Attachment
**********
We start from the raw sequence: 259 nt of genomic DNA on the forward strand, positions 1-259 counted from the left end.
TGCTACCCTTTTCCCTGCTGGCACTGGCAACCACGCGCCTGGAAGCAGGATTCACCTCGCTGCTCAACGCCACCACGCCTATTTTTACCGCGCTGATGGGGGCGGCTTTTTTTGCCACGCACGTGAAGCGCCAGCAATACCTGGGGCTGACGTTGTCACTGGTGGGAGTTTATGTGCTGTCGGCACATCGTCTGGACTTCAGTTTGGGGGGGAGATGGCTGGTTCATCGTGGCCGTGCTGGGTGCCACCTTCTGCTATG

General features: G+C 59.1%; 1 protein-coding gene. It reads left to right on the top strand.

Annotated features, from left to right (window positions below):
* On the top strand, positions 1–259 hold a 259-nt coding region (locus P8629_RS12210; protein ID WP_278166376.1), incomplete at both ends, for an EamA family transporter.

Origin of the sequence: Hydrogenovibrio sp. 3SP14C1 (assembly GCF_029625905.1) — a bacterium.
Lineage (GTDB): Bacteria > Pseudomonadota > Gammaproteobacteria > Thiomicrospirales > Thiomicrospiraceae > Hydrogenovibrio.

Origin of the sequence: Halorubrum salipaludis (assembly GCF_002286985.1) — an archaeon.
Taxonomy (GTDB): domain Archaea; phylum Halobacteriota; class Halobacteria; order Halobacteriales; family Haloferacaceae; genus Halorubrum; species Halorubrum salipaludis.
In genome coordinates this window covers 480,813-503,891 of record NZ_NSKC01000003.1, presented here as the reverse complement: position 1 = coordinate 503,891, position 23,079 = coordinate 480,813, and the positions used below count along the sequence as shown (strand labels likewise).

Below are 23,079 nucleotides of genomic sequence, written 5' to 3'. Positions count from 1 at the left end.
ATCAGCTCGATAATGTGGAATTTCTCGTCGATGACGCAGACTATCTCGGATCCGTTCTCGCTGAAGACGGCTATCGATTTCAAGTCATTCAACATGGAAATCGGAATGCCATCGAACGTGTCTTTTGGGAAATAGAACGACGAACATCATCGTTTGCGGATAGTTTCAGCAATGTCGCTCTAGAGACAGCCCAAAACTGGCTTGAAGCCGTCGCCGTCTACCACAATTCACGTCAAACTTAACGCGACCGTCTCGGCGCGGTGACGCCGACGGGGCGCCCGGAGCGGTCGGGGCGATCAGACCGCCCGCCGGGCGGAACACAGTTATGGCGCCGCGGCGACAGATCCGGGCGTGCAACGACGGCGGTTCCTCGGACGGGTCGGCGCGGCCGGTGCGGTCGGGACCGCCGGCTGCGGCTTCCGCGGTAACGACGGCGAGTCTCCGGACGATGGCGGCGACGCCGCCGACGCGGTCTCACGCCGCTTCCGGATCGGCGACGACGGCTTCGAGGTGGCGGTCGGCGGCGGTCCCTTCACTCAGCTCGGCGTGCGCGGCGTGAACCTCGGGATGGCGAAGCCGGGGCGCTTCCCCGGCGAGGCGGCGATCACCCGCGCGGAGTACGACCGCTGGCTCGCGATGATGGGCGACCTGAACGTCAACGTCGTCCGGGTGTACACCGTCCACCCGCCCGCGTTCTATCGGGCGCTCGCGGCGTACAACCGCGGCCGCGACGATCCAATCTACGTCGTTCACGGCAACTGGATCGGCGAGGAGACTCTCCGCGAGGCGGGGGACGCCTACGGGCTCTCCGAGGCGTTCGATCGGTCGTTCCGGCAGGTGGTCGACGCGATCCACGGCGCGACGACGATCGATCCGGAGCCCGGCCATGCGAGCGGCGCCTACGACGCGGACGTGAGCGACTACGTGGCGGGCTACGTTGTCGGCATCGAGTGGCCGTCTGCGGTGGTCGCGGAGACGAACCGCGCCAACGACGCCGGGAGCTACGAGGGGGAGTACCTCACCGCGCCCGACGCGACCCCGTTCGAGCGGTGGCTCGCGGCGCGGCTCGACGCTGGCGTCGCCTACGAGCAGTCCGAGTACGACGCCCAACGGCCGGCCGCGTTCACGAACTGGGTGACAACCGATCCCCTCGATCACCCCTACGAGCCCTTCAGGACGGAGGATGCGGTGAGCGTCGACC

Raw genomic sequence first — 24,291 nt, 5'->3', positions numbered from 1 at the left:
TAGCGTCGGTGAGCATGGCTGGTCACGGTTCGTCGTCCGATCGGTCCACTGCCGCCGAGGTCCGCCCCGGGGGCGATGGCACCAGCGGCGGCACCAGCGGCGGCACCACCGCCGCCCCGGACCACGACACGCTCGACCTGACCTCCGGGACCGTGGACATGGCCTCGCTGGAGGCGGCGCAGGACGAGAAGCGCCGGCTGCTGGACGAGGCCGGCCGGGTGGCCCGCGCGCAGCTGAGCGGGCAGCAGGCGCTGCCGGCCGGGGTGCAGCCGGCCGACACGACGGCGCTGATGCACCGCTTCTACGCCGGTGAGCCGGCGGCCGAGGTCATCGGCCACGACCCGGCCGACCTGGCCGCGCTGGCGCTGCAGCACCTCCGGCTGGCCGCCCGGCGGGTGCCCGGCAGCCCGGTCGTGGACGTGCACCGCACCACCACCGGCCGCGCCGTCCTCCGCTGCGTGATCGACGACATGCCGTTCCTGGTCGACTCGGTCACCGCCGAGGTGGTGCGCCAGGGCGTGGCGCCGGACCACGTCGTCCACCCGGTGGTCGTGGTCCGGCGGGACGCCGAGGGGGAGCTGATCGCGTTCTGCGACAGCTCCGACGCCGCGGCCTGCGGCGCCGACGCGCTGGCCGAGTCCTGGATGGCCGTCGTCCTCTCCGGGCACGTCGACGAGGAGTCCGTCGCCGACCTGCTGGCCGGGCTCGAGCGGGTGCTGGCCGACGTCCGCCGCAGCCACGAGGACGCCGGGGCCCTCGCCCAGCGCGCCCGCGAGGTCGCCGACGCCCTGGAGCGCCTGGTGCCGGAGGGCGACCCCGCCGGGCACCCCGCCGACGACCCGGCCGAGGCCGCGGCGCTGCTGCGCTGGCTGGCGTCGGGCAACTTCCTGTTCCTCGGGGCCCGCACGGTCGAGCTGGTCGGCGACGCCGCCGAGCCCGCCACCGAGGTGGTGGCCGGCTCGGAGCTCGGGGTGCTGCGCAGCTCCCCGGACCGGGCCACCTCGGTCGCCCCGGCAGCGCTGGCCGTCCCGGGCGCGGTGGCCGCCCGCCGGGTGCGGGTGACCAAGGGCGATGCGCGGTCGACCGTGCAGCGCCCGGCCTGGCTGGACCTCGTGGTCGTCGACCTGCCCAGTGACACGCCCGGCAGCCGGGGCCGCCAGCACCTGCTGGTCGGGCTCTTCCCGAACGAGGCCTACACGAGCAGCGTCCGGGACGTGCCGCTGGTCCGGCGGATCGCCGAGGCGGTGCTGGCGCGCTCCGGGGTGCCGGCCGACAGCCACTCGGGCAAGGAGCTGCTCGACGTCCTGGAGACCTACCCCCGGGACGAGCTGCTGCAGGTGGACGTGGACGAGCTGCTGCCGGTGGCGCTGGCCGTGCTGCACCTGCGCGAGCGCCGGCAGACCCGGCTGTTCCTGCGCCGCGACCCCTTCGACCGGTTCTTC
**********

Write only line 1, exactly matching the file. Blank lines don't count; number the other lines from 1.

We start from the raw sequence: 259 nt of genomic DNA on the forward strand, positions 1-259 counted from the left end.